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New Jersey Assisted Living Attorneys Creating Comprehensive Resident Agreements

Senior care and assisted living facilities operate efficiently and effectively when the needs and expectations of the facility and residents are clear.  The facility must take appropriate steps to outline this relationship and responsibilities to its residents.  Einhorn Barbarito works with owners and administrators to create comprehensive resident agreements to achieve these needs and goals, working with his clients to ensure accurate and consistent implementation, while minimizing exposure for the facilities.

Although assisted living facilities are heavily regulated, the resident agreement still sets forth the basic financial obligations and understanding of the parties and acts as the guidebook for the expectations of the parties.  There are several significant provisions that should be included in every resident agreement.  The following is a non-exhaustive list of provisions that should be in every resident agreement:

  • Room rate: It is essential that the room rate is clearly set forth, along with the terms for increases in the room rate and that residents be notified of any changes, in writing, well in advance of the increase.
  • Services: The services that are included in that rate should be clearly identified in the resident agreement.  If your facility has varying levels of care as is often the case, the qualifications, services and costs for each level should be identified.  Not only is it important to identify included services, it is equally important to identify the services that are excluded.
  • Miscellaneous Fees: All other fees, including new resident fees (move-in fees), security deposits, and optional services should be identified to the extent possible.  If you want to assess any fee, make sure you first reference the fee in your agreement.
  • Security Deposits: Security deposits remain the property of the resident and shall be deposited in an interest bearing account separate from the operating accounts of the facility, unless the facility complies with additional requirements which permit it to comingle.  The deposit and earned interest is refundable to the resident or designated person when the resident moves out as long as the resident provides the facility with 30 days notice.  The facility is allowed to deduct no more than one-percent (1%) per year for the costs associated with the servicing of the account.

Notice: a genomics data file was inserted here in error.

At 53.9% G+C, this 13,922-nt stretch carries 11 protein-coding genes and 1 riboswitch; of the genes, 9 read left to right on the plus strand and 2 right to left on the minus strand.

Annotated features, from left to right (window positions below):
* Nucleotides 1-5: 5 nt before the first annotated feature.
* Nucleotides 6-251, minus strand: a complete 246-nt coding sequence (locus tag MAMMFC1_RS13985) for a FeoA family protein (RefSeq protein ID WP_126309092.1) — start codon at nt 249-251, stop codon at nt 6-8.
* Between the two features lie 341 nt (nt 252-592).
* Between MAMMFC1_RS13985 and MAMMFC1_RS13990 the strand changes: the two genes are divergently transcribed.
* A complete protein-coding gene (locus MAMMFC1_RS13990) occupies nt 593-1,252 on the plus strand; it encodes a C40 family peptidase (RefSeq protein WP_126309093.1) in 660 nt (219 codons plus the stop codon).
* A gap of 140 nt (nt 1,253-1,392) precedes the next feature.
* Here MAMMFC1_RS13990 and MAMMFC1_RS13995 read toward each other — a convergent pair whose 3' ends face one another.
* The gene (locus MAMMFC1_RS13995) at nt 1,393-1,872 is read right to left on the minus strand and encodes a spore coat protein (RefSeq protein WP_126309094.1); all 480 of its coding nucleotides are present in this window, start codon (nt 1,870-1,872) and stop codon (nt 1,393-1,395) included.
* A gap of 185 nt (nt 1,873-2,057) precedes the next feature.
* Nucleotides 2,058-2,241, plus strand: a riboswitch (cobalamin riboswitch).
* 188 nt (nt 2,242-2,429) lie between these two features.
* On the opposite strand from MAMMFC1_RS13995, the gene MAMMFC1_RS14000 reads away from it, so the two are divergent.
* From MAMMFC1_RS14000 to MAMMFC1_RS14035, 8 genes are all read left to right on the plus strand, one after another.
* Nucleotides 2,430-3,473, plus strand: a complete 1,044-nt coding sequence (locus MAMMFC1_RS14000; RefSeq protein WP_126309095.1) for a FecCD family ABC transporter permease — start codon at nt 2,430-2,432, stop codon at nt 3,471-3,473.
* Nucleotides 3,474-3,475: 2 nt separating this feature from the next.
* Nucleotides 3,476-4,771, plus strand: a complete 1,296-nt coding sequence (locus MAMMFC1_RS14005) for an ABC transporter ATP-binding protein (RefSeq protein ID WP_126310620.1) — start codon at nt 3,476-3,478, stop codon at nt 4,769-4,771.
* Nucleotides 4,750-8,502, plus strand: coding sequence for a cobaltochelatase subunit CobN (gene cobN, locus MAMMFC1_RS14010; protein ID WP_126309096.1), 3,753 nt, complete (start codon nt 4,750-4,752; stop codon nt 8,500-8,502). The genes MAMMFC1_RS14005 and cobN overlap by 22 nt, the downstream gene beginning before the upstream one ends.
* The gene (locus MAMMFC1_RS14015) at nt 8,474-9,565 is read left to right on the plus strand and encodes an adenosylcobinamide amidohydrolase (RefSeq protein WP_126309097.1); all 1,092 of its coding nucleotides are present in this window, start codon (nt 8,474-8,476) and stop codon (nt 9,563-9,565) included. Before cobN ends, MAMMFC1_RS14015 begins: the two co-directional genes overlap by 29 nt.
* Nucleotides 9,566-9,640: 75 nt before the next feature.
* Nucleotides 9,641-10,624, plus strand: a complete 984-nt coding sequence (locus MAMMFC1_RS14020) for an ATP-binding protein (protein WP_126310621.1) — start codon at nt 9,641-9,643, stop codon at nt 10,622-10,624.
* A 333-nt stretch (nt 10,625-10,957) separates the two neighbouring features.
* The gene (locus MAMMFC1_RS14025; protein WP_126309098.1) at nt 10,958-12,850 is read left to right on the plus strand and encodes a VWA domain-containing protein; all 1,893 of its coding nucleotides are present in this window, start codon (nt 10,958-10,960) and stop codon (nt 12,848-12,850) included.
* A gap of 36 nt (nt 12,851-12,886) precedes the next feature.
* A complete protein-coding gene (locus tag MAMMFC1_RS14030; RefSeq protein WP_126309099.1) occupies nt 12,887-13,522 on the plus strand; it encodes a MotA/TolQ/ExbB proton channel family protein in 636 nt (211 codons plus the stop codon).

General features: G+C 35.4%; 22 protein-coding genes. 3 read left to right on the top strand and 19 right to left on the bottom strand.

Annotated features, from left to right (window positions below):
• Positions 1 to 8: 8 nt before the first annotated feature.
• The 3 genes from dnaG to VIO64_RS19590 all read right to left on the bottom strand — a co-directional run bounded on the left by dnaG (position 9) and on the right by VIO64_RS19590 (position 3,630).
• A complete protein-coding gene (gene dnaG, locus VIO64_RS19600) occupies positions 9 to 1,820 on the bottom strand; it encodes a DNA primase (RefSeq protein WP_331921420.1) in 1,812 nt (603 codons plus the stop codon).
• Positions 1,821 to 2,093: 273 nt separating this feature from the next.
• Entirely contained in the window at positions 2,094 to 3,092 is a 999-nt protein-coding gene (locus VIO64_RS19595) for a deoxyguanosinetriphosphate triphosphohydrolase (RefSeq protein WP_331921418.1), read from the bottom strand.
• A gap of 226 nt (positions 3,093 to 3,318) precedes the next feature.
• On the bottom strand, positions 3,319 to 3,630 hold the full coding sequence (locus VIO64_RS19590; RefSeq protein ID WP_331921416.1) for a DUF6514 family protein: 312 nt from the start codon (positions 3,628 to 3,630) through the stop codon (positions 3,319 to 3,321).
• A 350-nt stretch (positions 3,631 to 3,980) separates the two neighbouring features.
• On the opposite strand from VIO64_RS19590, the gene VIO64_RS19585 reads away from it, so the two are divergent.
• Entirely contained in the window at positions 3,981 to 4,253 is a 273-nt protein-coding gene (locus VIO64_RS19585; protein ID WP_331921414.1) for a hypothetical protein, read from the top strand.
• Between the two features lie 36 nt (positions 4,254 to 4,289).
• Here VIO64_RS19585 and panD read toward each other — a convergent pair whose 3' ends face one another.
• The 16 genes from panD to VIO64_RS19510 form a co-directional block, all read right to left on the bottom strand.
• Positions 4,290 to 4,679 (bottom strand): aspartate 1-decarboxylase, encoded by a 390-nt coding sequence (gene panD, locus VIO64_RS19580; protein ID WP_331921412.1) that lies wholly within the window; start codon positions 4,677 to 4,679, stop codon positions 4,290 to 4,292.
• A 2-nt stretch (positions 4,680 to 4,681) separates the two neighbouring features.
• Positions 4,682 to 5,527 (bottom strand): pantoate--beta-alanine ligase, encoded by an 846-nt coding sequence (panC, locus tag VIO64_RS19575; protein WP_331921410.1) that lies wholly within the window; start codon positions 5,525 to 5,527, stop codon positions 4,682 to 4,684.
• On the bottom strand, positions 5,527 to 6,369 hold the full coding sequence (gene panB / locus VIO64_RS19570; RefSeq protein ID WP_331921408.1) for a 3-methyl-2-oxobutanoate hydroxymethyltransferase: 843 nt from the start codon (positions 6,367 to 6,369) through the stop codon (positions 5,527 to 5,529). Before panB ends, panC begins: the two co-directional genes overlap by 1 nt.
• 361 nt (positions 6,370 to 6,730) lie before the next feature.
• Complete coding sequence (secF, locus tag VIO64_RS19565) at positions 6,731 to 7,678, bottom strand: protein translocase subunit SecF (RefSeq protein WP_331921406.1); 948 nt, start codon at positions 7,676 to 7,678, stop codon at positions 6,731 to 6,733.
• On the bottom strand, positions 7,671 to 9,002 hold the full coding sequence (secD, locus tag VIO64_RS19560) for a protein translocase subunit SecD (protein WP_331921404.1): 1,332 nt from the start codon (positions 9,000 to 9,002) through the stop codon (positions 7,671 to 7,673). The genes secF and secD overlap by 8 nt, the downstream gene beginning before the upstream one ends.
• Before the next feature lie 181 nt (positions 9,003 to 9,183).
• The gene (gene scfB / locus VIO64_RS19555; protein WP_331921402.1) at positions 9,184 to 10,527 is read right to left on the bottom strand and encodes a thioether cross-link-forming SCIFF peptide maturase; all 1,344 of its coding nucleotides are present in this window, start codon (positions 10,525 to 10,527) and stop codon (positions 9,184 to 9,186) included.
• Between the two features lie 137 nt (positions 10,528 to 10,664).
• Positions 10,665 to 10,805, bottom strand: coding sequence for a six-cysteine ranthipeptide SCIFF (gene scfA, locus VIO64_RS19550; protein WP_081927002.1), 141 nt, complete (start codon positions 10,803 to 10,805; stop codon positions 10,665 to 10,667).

• Billing Procedures: The date that payment is due, late fees, interest and rate changes should be included in the resident agreement.  It is recommended that monthly billing statements be sent and payment be received prior to or at the beginning of the month for which services are billed.  In addition, if you intend to charge residents for periods of absence, the resident agreement should include appropriate language.
  • Personal Needs: Often, facilities will have personal needs accounts for residents, and these accounts are required for public assistance funds.  The administrator must keep a ledger with detailed records of deposits and withdrawals.
  • Non-payment and Termination: In the event of non-payment, the facility is required to send the resident a 30 day involuntary discharge notice.  The language set forth in the involuntary discharge regulation, along with the resident’s right to appeal the basis for the discharge should be identified to avoid any future dispute over termination of the agreement and discharge.
  • Medicaid and Spend down: Specific policies regarding Medicaid and participation in Medicaid Waiver shall be established.  Spend down provisions shall be clear.  If your facility does not plan to open any more beds than it is required or has chosen (if greater than required) to provide and one is not available when a resident becomes eligible for Medicaid Waiver, the resident agreement should clearly state that the facility is not required to open a Medicaid slot.
  • Guaranty: Many assisted living facilities request or even require that a guarantor or responsible person guaranty payment of the living expenses of the resident.  Although this is specifically prohibited under New Jersey and Federal law for skilled nursing facilities, it is permitted for assisted living facilities.  However, the guarantee must be fair and reasonable.
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